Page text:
to an older person if they are of the same sex. 
Relax and be as in- 
formal as you can. After 
a while introductions are 
as easy as smiling. 

Dress in the style 
most becoming to you, 
but try not to go to ex- 
tremes. The most strik- 
ing women wear stun- 
ning color combinations 
and dress simply. If 
you're invited to a party, 
school clothes are us- 
ually a safe thing to 
wear. Don't wear slacks 
or bermudas unless 
you're told to. 

The University offers 
you freedom — freedom 
to meet new people and 
to accept blind dates. 
There are innumerable 
activities during the 
week and on weekends, 
so don't go home all the 
time. Remember that 
class, clubs, mixers, des- 
serts, parties in houses 
are acceptable ways to 
meet others. Just walk- 
ing across the campus is 
a good opportunity, too. 

And while you're 
walking, remember : a 
cigarette looks bad dam- 
gling from your mouth 
or your hand. Don't 



15 




talk with a cigarette in your month, it looks funny 
bouncing up and down; don't chew gum in public; 
and that although you're madly in love with your 
boy friend, public displays of affection anywhere 
on campus make less fortunate girls jealous and 
are just plain embarrassing to many. 



16 



Suggested Dress 



Athletic Events 


Fall Sports — sport suit, sheath, 
heels 

Spring Sports — skirt and blouse, 
shirtwaist, flats 


Campus Wear 


Skirts and blouses, sweaters, 
shirtwaists, knee-hi's, hose, 
sneakers, flats 


Cultural Events 


Suit, sheath, heels, gloves 


Dances 


Campus Wear — for informal 
dances 

Cocktail dress, dressy sheath, 
heels, gloves 

Junior and Senior Proms — long 
gowns are often worn 




Rush — sheath, dressy shirtwaist, 
flats or heels 



Fraternity Parties 



Weekend Parties 
or specified 



school clothes. 



Rush 



Suit, sheath, heels, or specified 



Dining Halls 

Monday — Friday 
Breakfast and 



*Casual clothes 



Lunch 
Dinner 

Saturday 

Sunday 
Breakfast 
Dinner 


Skirt or dress 
*Casual clothes 

Skirt and blouse, flats 
Dress or coordinated outflt, hose, 
heels 


Student Union 
First and 

Second Floors 
Lower Levels 


Skirt or dress, *casual clothes 

for evening movies 
*Casual clothes 


Administration 
Buildings, 
Classrooms, 
Library, Chapel, 
Residence Lobbies 


Skirt or dress 


Inclement Weather 


*Casual clothes according to your 
discretion 



^Casual Clothes: 

1. Casual clothes include tailored slacks and bermudas 

2. Sweatshirts, dungarees, levis and cut offs are not 
considered casual clothes, and are not worn on 
campus 



17 



A WS... 

A Place for You 

As a new student at the University of Maryland, 
you may feel lost and insignificant. You want to be 
a contributing member of the University commu- 
nity, but you wonder where to begin and how. The 
answer — AWS ! 

The Associated Women Students is an organiza- 
tion to unify all women students. It functions 
throughout the year to promote self-government 
in residences, academic excellence, and cultural 
as well as many special activities such as Children's 
Party, Bridal Fair, Big Sister Programs, and the 
Christmas Program in the Chapel.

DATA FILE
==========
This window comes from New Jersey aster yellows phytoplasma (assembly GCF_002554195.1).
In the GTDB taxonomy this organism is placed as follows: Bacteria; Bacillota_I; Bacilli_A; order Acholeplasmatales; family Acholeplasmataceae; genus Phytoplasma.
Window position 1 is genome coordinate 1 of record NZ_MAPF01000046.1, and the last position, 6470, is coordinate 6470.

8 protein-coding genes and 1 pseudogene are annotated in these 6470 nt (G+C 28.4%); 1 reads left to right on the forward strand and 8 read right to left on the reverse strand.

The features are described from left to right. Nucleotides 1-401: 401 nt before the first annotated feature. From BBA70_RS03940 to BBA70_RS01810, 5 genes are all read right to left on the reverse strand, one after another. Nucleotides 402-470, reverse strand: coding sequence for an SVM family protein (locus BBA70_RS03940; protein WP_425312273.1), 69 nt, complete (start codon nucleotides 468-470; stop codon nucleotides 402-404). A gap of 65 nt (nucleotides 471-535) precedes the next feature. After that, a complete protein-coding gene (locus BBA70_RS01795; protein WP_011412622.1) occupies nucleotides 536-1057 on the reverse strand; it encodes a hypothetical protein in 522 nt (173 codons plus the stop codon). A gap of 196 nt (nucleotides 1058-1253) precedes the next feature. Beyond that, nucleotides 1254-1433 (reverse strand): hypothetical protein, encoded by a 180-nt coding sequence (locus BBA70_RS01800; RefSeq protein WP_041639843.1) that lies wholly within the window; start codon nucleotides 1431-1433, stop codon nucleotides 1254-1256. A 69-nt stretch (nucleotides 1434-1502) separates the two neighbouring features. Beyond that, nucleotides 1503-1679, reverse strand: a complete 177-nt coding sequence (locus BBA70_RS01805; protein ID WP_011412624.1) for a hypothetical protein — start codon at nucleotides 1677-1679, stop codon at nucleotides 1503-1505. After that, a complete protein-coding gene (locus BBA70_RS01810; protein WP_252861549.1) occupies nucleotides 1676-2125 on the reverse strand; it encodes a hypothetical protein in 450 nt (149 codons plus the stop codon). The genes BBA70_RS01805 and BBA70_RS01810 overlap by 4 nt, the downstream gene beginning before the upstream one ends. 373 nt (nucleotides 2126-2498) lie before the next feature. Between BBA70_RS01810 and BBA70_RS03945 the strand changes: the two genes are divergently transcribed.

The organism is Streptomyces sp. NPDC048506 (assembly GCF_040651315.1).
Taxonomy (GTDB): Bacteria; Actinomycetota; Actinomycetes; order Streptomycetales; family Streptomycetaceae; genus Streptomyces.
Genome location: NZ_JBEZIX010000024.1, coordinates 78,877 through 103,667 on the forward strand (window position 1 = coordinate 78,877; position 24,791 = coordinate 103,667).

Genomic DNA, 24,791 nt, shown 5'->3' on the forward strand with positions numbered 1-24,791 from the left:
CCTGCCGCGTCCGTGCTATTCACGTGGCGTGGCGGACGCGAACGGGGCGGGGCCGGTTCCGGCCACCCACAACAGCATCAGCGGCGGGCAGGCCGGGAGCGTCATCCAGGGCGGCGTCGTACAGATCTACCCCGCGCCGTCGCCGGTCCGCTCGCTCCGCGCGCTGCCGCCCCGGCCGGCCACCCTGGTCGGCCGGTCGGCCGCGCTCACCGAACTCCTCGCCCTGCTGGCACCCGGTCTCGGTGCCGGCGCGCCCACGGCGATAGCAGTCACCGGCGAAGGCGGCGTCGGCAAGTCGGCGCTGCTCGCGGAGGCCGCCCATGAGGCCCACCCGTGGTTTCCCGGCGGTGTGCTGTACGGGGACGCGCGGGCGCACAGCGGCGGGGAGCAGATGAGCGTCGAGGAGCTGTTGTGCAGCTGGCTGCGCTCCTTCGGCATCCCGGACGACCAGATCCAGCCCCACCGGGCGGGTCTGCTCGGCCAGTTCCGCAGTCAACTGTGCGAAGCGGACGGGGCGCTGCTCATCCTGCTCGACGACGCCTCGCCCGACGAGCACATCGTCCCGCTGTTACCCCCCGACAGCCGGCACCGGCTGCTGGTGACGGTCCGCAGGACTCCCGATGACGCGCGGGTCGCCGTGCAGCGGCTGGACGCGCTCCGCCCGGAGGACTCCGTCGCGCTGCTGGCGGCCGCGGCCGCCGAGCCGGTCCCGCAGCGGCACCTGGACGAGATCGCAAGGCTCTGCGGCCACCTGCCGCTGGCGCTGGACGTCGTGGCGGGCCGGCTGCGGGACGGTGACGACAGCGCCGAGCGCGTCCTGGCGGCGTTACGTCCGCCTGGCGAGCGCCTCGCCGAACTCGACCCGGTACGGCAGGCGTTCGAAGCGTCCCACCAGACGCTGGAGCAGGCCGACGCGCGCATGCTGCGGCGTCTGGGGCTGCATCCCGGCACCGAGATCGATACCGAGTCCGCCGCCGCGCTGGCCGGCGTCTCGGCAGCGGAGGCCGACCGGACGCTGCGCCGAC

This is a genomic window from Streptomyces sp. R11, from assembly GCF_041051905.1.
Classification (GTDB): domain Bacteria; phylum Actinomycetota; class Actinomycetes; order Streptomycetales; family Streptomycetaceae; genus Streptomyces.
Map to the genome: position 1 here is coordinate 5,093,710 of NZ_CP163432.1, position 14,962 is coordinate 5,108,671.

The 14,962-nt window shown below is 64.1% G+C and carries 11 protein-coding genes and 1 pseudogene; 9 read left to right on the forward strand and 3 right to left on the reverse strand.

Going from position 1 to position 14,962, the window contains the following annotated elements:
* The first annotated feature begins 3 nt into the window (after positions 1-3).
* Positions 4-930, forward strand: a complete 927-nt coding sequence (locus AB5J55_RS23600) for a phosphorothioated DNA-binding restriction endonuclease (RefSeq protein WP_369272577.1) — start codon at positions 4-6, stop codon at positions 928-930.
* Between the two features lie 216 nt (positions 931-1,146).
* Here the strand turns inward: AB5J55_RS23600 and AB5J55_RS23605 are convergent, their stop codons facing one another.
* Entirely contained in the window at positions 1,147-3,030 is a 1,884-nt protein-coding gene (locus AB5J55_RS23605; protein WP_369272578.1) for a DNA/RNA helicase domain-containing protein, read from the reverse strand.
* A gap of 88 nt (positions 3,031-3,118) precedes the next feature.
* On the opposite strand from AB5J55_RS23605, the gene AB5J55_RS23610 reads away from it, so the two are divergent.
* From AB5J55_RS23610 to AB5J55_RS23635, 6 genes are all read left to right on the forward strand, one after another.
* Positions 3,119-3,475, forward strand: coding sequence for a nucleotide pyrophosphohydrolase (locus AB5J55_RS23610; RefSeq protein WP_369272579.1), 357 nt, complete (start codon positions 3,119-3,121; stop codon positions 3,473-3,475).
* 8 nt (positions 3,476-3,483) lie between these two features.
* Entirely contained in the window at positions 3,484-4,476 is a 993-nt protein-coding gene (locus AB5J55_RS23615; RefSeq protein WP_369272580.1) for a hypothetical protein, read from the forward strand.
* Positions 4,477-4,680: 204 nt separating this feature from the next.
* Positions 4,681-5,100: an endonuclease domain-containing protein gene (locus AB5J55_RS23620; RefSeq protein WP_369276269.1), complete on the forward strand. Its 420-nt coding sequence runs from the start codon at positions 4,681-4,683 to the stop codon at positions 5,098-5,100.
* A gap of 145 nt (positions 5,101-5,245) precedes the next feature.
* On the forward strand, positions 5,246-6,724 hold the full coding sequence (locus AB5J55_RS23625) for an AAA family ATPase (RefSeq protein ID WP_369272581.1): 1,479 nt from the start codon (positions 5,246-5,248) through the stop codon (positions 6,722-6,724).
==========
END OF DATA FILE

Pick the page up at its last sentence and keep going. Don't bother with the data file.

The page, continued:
The organization of AWS is based upon election 
and appointment. The oflScers are chosen in the 
spring by a vote of all women students after a week 
of spirited campaigning. Later, and also in the fall, 
interested students may apply for committees. 
When these positions are available, advertisements 
will appear in the AWS Newsletter as well as in 
the Diamondback. Application forms for committee 
chairmen and members are available in the Student 
Union, the Dean of Women's Oflace in the North 
Administration Building and in your dormitory. 

On the residence hall level, the executive council 
is selected by the girls in each dormitory. As offi- 
cers, some of these girls become members of an 
AWS Council or Board, and they can give you more 
information about AWS work. 

The opportunities for serving the campus through 
AWS are limitless. Whatever your interest, AWS 
will no doubt have a job or project to match it. 
AWS will use your individual talents and serve 
your particular needs. However you must take the 
initiative to become active in AWS. Work through 
your AWS representative . . . your direct link to 
the program and projects of AWS. 



18 





Auxiliary Organizations 
Mortar Board 
W.K.A. 
l.C.A. 



Campus 
Judicial Board 



Sorority 
Judicial 
Council 



Panhellenic 
Council 



Sorority 

Academic 

Board 



Constitution 

Cultural 

Big Sister Programs 

Elections 

lAWS Liaison 

Information Please 

Installation Banquet 

Publicity 

Social and Activities 

Leadership Workshop 

State Day 

Calendar 

Bridal Fair 

Children's Party 

Christmas Party 

AWS Reception for Head Residents 



YOU 



ly 



AWS 

Executive Council 



President 

First Vice President 

Second Vice President 

Secretary 

Treasurer 

Senior Class 

Representative 

Junior Class 

Representative 

Sophomore Class 

Representative 

Freshman Class 

Representative 

Mortar Board President 

W.R.A. President 

U.C.A. Representative 

Judicial Board Chairman 

Coordinator of 

Academic Boards 



Tay Kincaid 
Carolee Foley 
Nancy Chotiner 
Karen Tulin 
Kathy Seward 

June Toye 

Anne Ulman 

Ellie Kurtz 

To be elected in fall 
Joan Weaver 
Carol Taylor 
Sandy Thompson